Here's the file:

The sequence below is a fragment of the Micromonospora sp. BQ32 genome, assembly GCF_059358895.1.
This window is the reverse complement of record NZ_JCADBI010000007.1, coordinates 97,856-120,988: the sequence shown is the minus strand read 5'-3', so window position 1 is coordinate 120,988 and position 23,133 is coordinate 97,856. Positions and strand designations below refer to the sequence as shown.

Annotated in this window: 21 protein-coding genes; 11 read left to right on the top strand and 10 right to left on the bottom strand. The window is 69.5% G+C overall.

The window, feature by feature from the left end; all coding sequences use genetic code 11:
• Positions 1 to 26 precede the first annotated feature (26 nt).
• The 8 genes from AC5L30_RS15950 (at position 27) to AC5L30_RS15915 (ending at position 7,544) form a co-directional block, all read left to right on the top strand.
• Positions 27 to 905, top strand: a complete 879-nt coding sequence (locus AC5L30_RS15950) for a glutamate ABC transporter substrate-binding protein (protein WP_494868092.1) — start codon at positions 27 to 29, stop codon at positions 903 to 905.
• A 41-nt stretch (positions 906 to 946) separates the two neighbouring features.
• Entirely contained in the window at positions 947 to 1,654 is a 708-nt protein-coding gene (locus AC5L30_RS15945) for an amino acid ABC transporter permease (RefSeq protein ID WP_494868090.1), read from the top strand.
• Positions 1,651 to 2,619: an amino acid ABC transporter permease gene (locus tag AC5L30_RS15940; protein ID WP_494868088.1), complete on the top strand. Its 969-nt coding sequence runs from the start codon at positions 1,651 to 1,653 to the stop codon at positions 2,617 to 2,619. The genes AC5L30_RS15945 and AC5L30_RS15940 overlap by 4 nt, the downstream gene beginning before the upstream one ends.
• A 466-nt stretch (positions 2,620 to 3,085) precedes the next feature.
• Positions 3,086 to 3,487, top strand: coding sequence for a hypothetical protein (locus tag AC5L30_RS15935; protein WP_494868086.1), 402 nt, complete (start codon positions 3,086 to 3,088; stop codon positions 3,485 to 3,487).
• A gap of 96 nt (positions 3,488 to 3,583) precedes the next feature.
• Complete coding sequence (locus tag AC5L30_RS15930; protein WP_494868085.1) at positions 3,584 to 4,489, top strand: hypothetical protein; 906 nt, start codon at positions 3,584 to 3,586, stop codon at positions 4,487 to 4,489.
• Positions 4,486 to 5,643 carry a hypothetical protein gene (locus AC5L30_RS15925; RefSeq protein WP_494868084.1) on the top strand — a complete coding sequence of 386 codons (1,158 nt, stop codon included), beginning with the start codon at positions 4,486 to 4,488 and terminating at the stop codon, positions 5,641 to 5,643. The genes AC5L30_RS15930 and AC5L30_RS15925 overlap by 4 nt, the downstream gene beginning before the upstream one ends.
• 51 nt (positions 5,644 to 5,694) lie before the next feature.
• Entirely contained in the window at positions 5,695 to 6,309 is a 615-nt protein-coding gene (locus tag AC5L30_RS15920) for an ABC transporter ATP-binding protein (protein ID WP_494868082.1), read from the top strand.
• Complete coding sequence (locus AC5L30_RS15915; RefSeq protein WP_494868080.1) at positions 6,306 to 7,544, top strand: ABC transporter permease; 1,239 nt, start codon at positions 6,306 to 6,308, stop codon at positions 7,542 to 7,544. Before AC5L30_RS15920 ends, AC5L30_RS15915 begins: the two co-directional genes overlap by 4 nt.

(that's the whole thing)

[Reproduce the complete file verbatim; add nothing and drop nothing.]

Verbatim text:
The sequence below is a fragment of the Micromonospora sp. BQ32 genome, assembly GCF_059358895.1.
This window is the reverse complement of record NZ_JCADBI010000007.1, coordinates 97,856-120,988: the sequence shown is the minus strand read 5'-3', so window position 1 is coordinate 120,988 and position 23,133 is coordinate 97,856. Positions and strand designations below refer to the sequence as shown.

Annotated in this window: 21 protein-coding genes; 11 read left to right on the top strand and 10 right to left on the bottom strand. The window is 69.5% G+C overall.

The window, feature by feature from the left end; all coding sequences use genetic code 11:
• Positions 1 to 26 precede the first annotated feature (26 nt).
• The 8 genes from AC5L30_RS15950 (at position 27) to AC5L30_RS15915 (ending at position 7,544) form a co-directional block, all read left to right on the top strand.
• Positions 27 to 905, top strand: a complete 879-nt coding sequence (locus AC5L30_RS15950) for a glutamate ABC transporter substrate-binding protein (protein WP_494868092.1) — start codon at positions 27 to 29, stop codon at positions 903 to 905.
• A 41-nt stretch (positions 906 to 946) separates the two neighbouring features.
• Entirely contained in the window at positions 947 to 1,654 is a 708-nt protein-coding gene (locus AC5L30_RS15945) for an amino acid ABC transporter permease (RefSeq protein ID WP_494868090.1), read from the top strand.
• Positions 1,651 to 2,619: an amino acid ABC transporter permease gene (locus tag AC5L30_RS15940; protein ID WP_494868088.1), complete on the top strand. Its 969-nt coding sequence runs from the start codon at positions 1,651 to 1,653 to the stop codon at positions 2,617 to 2,619. The genes AC5L30_RS15945 and AC5L30_RS15940 overlap by 4 nt, the downstream gene beginning before the upstream one ends.
• A 466-nt stretch (positions 2,620 to 3,085) precedes the next feature.
• Positions 3,086 to 3,487, top strand: coding sequence for a hypothetical protein (locus tag AC5L30_RS15935; protein WP_494868086.1), 402 nt, complete (start codon positions 3,086 to 3,088; stop codon positions 3,485 to 3,487).
• A gap of 96 nt (positions 3,488 to 3,583) precedes the next feature.
• Complete coding sequence (locus tag AC5L30_RS15930; protein WP_494868085.1) at positions 3,584 to 4,489, top strand: hypothetical protein; 906 nt, start codon at positions 3,584 to 3,586, stop codon at positions 4,487 to 4,489.
• Positions 4,486 to 5,643 carry a hypothetical protein gene (locus AC5L30_RS15925; RefSeq protein WP_494868084.1) on the top strand — a complete coding sequence of 386 codons (1,158 nt, stop codon included), beginning with the start codon at positions 4,486 to 4,488 and terminating at the stop codon, positions 5,641 to 5,643. The genes AC5L30_RS15930 and AC5L30_RS15925 overlap by 4 nt, the downstream gene beginning before the upstream one ends.
• 51 nt (positions 5,644 to 5,694) lie before the next feature.
• Entirely contained in the window at positions 5,695 to 6,309 is a 615-nt protein-coding gene (locus tag AC5L30_RS15920) for an ABC transporter ATP-binding protein (protein ID WP_494868082.1), read from the top strand.
• Complete coding sequence (locus AC5L30_RS15915; RefSeq protein WP_494868080.1) at positions 6,306 to 7,544, top strand: ABC transporter permease; 1,239 nt, start codon at positions 6,306 to 6,308, stop codon at positions 7,542 to 7,544. Before AC5L30_RS15920 ends, AC5L30_RS15915 begins: the two co-directional genes overlap by 4 nt.